Based on the position of quasars, astronomers have prepared the first map of the universe large-scale structure of the universe.
They have made use of the Sloan Foundation Telescope for two years and surveyed the universe under the project Sloan Digital Sky Survey’s Extended Baryon Oscillation Spectroscopic Survey (eBOSS), enabling them measure three-dimensional positions of more than 147,000 quasars.
Quasars are the bright and distant points of light, visible all the way across the univers. When matter and energy fall into a quasar’s black hole, they heat up to incredible temperatures and glow, which could be detected by the 2.5 metre Sloan Foundation Telescope on Earth.
Ashley Ross of the Ohio State University said,”That makes them the ideal objects to use to make the biggest map yet.”
After successfully creating a three-dimensional map of where the quasars are, scientists used another method that involved studying “baryon acoustic oscillations”, which configured sound waves that travelled through the early universe, when it was much hotter and denser than the present-day universe.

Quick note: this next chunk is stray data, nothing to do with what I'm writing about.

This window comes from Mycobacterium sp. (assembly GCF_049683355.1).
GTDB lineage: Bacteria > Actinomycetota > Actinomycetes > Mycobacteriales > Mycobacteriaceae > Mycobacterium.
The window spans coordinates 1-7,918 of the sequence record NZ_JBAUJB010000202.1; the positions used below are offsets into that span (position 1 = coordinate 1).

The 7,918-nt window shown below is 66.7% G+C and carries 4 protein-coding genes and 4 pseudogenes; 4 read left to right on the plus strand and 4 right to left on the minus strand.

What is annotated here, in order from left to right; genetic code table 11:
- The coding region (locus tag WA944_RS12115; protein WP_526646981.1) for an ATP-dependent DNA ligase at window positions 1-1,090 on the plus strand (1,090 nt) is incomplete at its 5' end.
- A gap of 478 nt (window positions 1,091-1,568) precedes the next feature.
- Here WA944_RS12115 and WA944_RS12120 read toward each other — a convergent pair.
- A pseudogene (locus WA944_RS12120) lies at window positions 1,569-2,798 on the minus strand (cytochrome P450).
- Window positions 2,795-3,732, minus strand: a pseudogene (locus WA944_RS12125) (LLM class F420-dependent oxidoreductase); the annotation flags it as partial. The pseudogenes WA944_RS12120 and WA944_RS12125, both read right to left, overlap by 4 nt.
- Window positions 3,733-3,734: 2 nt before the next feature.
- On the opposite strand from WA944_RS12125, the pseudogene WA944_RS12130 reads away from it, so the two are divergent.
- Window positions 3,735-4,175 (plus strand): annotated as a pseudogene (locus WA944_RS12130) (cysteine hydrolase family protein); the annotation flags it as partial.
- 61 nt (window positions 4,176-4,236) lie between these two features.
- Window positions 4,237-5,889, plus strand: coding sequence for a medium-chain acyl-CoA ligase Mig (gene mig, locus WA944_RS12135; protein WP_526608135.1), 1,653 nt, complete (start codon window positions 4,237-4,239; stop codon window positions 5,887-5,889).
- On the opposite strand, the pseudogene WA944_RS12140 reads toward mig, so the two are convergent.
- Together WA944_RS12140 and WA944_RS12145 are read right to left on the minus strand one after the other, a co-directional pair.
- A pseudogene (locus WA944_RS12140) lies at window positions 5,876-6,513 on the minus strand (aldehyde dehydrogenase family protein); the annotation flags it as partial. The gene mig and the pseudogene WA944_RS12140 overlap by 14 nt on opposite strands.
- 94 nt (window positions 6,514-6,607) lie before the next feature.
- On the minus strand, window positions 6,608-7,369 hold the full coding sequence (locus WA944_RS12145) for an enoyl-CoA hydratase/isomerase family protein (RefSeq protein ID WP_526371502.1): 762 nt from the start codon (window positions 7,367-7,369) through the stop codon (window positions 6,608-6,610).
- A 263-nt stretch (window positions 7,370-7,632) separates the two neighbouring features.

The explanation for this sound waves detection is that when the universe was 380,000 years old, certain conditions changed suddenly and the sound waves became “frozen” and left imprinted in the three- dimensional structure of the universe we see today.
The results of the new study follow the predictions of Einstein’s General Theory of Relativity, besides including other components whose effects can be measured.
The image shows a slice through three-dimensional map of the Universe. Earth is at the left, and distances to galaxies and quasars are labelled by the lookback time to the objects. The locations of quasars are shown by the red dots, and nearer galaxies mapped by SDSS are also shown (in yellow). The right-hand edge of the map is the limit of the observable Universe, from which we see the Cosmic Microwave Background (CMB) – the light “left over” from the Big Bang. The bulk of the empty space in between the quasars and the edge of the observable universe are from the “dark ages”, prior to the formation of most stars, galaxies, or quasars. Image Credit: Anand Raichoor (Ecole polytechnique federale de Lausanne, Switzerland) and the SDSS collaboration.